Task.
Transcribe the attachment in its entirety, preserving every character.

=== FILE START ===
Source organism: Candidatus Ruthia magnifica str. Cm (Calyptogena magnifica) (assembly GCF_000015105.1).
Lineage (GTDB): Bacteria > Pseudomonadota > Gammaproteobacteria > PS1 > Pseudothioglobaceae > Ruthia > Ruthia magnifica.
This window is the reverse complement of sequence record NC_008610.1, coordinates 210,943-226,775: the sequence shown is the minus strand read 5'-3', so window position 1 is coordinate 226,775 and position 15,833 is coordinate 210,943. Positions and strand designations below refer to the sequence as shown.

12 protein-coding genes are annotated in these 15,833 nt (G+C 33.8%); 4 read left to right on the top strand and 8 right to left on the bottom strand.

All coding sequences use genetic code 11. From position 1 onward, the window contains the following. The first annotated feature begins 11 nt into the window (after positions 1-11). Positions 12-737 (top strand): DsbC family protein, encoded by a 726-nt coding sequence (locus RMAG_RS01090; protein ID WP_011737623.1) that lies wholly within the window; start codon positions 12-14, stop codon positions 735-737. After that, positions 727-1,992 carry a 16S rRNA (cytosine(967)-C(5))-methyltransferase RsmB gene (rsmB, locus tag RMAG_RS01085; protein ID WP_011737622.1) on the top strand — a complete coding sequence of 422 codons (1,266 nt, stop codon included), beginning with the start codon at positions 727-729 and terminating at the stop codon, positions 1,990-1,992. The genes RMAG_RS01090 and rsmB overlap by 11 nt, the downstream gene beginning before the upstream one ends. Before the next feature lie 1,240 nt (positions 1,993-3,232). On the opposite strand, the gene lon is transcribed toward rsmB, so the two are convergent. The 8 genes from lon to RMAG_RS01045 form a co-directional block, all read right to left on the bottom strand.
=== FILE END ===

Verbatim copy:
Source organism: Candidatus Ruthia magnifica str. Cm (Calyptogena magnifica) (assembly GCF_000015105.1).
Lineage (GTDB): Bacteria > Pseudomonadota > Gammaproteobacteria > PS1 > Pseudothioglobaceae > Ruthia > Ruthia magnifica.
This window is the reverse complement of sequence record NC_008610.1, coordinates 210,943-226,775: the sequence shown is the minus strand read 5'-3', so window position 1 is coordinate 226,775 and position 15,833 is coordinate 210,943. Positions and strand designations below refer to the sequence as shown.

12 protein-coding genes are annotated in these 15,833 nt (G+C 33.8%); 4 read left to right on the top strand and 8 right to left on the bottom strand.

All coding sequences use genetic code 11. From position 1 onward, the window contains the following. The first annotated feature begins 11 nt into the window (after positions 1-11). Positions 12-737 (top strand): DsbC family protein, encoded by a 726-nt coding sequence (locus RMAG_RS01090; protein ID WP_011737623.1) that lies wholly within the window; start codon positions 12-14, stop codon positions 735-737. After that, positions 727-1,992 carry a 16S rRNA (cytosine(967)-C(5))-methyltransferase RsmB gene (rsmB, locus tag RMAG_RS01085; protein ID WP_011737622.1) on the top strand — a complete coding sequence of 422 codons (1,266 nt, stop codon included), beginning with the start codon at positions 727-729 and terminating at the stop codon, positions 1,990-1,992. The genes RMAG_RS01090 and rsmB overlap by 11 nt, the downstream gene beginning before the upstream one ends. Before the next feature lie 1,240 nt (positions 1,993-3,232). On the opposite strand, the gene lon is transcribed toward rsmB, so the two are convergent. The 8 genes from lon to RMAG_RS01045 form a co-directional block, all read right to left on the bottom strand.